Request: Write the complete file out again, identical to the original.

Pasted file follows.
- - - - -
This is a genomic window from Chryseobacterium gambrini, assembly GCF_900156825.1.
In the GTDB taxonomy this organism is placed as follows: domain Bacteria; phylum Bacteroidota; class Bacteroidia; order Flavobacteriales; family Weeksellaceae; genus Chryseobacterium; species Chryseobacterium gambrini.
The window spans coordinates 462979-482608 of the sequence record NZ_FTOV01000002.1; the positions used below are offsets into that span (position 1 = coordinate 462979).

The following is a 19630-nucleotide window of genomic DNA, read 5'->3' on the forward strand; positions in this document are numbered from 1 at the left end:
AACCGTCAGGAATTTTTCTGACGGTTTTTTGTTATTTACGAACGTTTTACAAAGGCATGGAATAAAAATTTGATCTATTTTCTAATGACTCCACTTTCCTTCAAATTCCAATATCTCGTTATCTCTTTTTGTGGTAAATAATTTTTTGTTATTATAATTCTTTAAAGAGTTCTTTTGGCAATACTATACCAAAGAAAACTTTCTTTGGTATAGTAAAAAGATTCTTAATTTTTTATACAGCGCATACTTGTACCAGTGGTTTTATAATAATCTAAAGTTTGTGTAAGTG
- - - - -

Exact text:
This is a genomic window from Chryseobacterium gambrini, assembly GCF_900156825.1.
In the GTDB taxonomy this organism is placed as follows: domain Bacteria; phylum Bacteroidota; class Bacteroidia; order Flavobacteriales; family Weeksellaceae; genus Chryseobacterium; species Chryseobacterium gambrini.
The window spans coordinates 462979-482608 of the sequence record NZ_FTOV01000002.1; the positions used below are offsets into that span (position 1 = coordinate 462979).

The following is a 19630-nucleotide window of genomic DNA, read 5'->3' on the forward strand; positions in this document are numbered from 1 at the left end:
AACCGTCAGGAATTTTTCTGACGGTTTTTTGTTATTTACGAACGTTTTACAAAGGCATGGAATAAAAATTTGATCTATTTTCTAATGACTCCACTTTCCTTCAAATTCCAATATCTCGTTATCTCTTTTTGTGGTAAATAATTTTTTGTTATTATAATTCTTTAAAGAGTTCTTTTGGCAATACTATACCAAAGAAAACTTTCTTTGGTATAGTAAAAAGATTCTTAATTTTTTATACAGCGCATACTTGTACCAGTGGTTTTATAATAATCTAAAGTTTGTGTAAGTG